Mattie Miracle 2021 Walk was a $125,000 success!

Mattie Miracle Cancer Foundation Promotional Video

Thank you for keeping Mattie's memory alive!

Dear Mattie Blog Readers,

It means a great deal to us that you take the time to write to us and to share your thoughts, feelings, and reflections on Mattie's battle and death. Your messages are very meaningful to us and help support us through very challenging times. To you we are forever grateful. As my readers know, I promised to write the blog for a year after Mattie's death, which would mean that I could technically stop writing on September 9, 2010. However, at the moment, I feel like our journey with grief still needs to be processed and fortunately I have a willing support network still committed to reading. Therefore, the blog continues on. If I should find the need to stop writing, I assure you I will give you advanced notice. In the mean time, thank you for reading, thank you for having the courage to share this journey with us, and most importantly thank you for keeping Mattie's memory alive.

As Mattie would say, Ooga Booga (meaning, I LOVE YOU)! Vicki and Peter

The Mattie Miracle Cancer Foundation celebrates its 7th anniversary!

The Mattie Miracle Cancer Foundation was created in the honor of Mattie.

We are a 501(c)(3) Public Charity. We are dedicated to increasing childhood cancer awareness, education, advocacy, research and psychosocial support services to children, their families and medical personnel. Children and their families will be supported throughout the cancer treatment journey, to ensure access to quality psychosocial and mental health care, and to enable children to cope with cancer so they can lead happy and productive lives. Please visit the website at: and take some time to explore the site.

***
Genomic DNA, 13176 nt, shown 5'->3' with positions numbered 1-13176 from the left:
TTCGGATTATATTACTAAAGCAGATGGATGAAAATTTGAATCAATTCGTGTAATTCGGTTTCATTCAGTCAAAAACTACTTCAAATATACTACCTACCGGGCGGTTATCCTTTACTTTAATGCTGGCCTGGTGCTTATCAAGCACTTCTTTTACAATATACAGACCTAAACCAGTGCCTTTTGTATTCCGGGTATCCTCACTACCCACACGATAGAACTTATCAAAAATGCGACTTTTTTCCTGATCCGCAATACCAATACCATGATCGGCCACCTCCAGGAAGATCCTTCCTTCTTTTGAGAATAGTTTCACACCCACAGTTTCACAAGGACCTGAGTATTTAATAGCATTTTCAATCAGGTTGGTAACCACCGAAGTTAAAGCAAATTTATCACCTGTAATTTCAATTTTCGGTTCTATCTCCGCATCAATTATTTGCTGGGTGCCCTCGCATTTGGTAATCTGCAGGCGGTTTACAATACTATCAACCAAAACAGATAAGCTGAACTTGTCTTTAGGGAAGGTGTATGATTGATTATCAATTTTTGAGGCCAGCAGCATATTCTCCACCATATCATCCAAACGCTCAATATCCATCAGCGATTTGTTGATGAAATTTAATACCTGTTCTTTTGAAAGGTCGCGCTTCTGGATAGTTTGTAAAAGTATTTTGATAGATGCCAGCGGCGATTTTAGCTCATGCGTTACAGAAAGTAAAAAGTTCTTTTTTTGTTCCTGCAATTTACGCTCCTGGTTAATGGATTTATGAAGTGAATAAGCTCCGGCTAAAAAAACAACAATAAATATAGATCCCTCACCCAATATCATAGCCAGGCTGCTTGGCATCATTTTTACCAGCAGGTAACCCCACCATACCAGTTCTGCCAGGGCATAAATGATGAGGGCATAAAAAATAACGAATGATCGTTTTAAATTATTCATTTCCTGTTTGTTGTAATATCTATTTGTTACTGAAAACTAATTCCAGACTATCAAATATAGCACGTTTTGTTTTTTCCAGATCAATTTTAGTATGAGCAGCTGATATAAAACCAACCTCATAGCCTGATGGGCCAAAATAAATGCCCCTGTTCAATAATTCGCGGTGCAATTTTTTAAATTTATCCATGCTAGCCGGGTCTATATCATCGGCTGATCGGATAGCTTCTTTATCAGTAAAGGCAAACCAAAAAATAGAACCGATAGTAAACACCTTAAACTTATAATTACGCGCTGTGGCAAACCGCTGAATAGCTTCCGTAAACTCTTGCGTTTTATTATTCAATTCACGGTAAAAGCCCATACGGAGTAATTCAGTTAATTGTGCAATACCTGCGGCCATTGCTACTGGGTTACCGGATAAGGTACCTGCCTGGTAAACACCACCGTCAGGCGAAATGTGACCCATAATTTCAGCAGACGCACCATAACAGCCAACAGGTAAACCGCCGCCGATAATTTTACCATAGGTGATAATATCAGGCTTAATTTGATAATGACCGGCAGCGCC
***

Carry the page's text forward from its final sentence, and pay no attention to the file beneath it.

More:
We have only gotten this far because of people like yourself, who have supported us through thick and thin. So thank you for your continued support and caring, and remember:

.... Let's Make the Miracle Happen and Stomp Out Childhood Cancer!

A Remembrance Video of Mattie

March 12, 2016

Saturday, March 12, 2016

Saturday, March 12, 2016

Tonight's picture was taken on August 9, 2008. This was during Mattie's first week of hospitalization and chemotherapy. We really did not know if we were coming or going back then. As we were trying to adjust to our VERY foreign, chaotic, and loud surroundings. Sounds that went on 24 hours a day and in a room that was the size of a postage stamp. The accommodations  themselves were grueling (with sharing showers with other families, no storage, not being able to sleep, and constant people coming in and out of the room at all hours of the day and night), but then we were worried about Mattie's prognosis. In this photo you will see an art set up that Mattie's child life specialist (Linda) created in the hospital hallway for Mattie. She knew that Mattie's good buddy Charlotte was coming to visit, and Linda wanted them to be able to do an activity together that would help Charlotte transition to the hospital. 

Quote of the day: Many persons have a wrong idea of what constitutes true happiness. It is not attained through self-gratification but through fidelity to a worthy purpose. ~ Helen Keller

Peter and I spent all day working on Foundation websites. Both the website for the Walk and our actual Foundation website. By 5pm, we were both WORN out! So this is the full extent of tonight's posting. It is my hope that the investment we are making in this year's Walk website can sustain us for many walk events to come, rather than having to create a new site each year. 

March 11, 2016

Friday, March 11, 2016

Friday, March 11, 2016

Tonight's picture was taken in March of 2004. Classic Mattie!! He put on Peter's baseball hat and of course never went anywhere without his trusty sippy cup! That cup was always filled with milk...... Mattie's drink of choice! I literally always had a bag attached to me filled with sippy cups and an ice pack.... that was how much milk was appreciated!

Quote of the day: My father used to say, 'You can spend a lot of time making money. The tough time comes when you have to give it away properly.' How to give something back, that’s the tough part in life. ~ Lee Iacocca

Last week, Patrick Terpstra (senior Washington news producer at Cox-owned TV and radio stations) contacted Peter. Patrick had read Peter's statement in the Washington Post (September 8, 2015) and wanted to talk with him further about the controversy before Congress. The issue in question is the FDA's decision to approve opioids like OxyContin for children under 11 years of age.